Man playing guitar





How the world has changed in just over a year. The COVID-19 pandemic has truly impacted the lives of almost everyone in every country and the numbers are staggering. Over 110 million cases worldwide with over 2.5 million of those tragically losing their lives. In the USA alone, the worst country affected so far, there are over 29 million cases and over 500 thousand fatalities. And we’re not out of the woods yet.

No doubt, the aggressive containment measures taken by many countries has limited the spread of the virus to prevent it from achieving the catastrophic numbers like the Spanish Flu with over 500 million cases and 50 million lives lost. But overlooked by many is another global pandemic that has silently become a global health crisis with numbers that rival the Spanish Flu. Hearing loss. 

Merriam-Webster defines a pandemic as “an outbreak of disease that occurs over a wide geographic area and affects an exceptionally high proportion of the population.” Furthermore, it defines disease as “a condition of the living animal or plant body or one of its parts that impairs normal functioning.” By definition, hearing loss is a pandemic afflicting as many as 477 million people around the world including 42 million right here in the USA...and the numbers are growing dramatically every day. The World Health Organization estimates that there will be 900 million people with hearing loss by 2050 and that 1.1 billion young people are at risk of hearing loss due to exposure to noise in “recreational settings.” Adding to this tragedy is that most hearing loss goes untreated...and now with Covid, even moreso. Worse yet, no one is talking about it.

For much of this pandemic, many hearing aid clinics were closed preventing those in need of hearing care from seeking solutions. Slowly these clinics have been reopening, but the data suggests that their clientele (those over 60 and hardest hit by Covid-19) are not readily returning. According to a survey conducted by The Hearing Review, 75% of audiology clinics have re-opened and are actively accepting new patients, yet their sales/revenue remains 50-90% off their pre-pandemic levels despite their strictest of efforts to provide for a safe clinical environment. This should not be surprising to anyone given the recent apprehension towards in-person healthcare visits and the promotion of tele-healthcare by leading experts. But social distancing has been particularly hard on those with hearing loss.

Hearing loss can begin to set in during your 40s or 50s and progressively worsen over time. Most people remain unaware of their hearing loss due to, you guessed it, no testing! Further adding to the problem is that people compensate by raising the volume on the TV, leaning into conversations (which is a no-no these days), asking people to repeat themselves or learning to read lips. All of this adds to a delusional “wall-of-denial” that people create for themselves to avoid facing the fact that their hearing has faded. But in the end, they are cheating themselves.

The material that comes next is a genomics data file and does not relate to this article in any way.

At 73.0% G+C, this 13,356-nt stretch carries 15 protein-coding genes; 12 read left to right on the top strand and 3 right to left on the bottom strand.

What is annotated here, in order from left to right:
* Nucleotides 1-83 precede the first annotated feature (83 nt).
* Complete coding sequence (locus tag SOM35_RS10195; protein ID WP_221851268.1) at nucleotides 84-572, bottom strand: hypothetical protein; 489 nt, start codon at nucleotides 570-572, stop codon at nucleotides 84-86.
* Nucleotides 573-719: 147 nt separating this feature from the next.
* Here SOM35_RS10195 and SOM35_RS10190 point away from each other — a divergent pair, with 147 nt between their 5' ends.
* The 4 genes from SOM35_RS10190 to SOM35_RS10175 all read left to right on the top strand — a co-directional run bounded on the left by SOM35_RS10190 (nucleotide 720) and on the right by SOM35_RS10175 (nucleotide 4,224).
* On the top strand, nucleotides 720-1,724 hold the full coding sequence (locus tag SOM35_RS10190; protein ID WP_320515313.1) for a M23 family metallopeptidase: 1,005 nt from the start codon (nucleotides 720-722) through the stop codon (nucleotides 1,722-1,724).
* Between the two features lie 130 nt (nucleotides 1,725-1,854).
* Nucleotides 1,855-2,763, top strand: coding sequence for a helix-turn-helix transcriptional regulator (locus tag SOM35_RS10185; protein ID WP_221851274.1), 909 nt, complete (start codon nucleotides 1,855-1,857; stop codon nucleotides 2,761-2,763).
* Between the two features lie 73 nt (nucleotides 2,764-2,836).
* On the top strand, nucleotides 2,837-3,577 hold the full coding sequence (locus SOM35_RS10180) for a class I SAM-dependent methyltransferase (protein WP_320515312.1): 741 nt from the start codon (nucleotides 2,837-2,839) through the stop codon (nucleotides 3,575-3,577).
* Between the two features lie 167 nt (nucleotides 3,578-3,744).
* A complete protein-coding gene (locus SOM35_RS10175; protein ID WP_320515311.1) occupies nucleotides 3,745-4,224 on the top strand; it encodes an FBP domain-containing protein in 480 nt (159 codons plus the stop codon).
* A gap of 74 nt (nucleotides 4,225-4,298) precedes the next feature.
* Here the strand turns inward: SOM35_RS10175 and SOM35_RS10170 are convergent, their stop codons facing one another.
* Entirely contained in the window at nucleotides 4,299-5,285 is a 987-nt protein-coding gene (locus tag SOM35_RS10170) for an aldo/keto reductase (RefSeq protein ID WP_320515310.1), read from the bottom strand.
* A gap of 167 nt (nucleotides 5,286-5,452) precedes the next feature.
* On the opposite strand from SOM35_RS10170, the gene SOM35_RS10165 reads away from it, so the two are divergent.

The world is full of wonderful sounds with colorful conversations and magical moments of audio. Not hearing prevents people from hearing life to the fullest and living the social life they want. What ends up happening is that many refrain from social situations all-together...and now we ALL know what that feels like.

But in the Covid era, those with hearing loss have been burdened with further social isolation and now depend on ‘gadgets’ to communicate with the outside world...gadgets that they have a hard time hearing. A recent survey from the Hearing Health Foundation found that 87% of those with hearing loss are experiencing difficulty communicating at this time. A further 85% due to the inability to read lips. Even those who do venture out from their home are faced with the challenge of being able to hear from a distance of six feet while the speaker has their mouth covered with a mask. Communicating at a distance can be frustrating to those who ‘lean in’ to the conversation. But there are options out there for them and it starts with being informed.

It’s time to start talking about hearing loss. Information sharing, media exposure and education has slowed this COVID-19 pandemic from getting worse and we need the same strategy to prevent the spread of hearing loss or at the very least inform people of how to treat it, as today’s technology has made living with hearing loss easier. March 3, 2021 is World Hearing Day. A day designated by the World Health Organization to increase awareness of this “silent pandemic” and promote good hearing health. Eargo has made this it’s un-ending mission and helping people with hearing loss improve their quality of life is what we do every day. But we can’t do that alone. It takes a movement to spread the word and change the world. The movement starts with you. The question is, what will you do to stop this silent pandemic?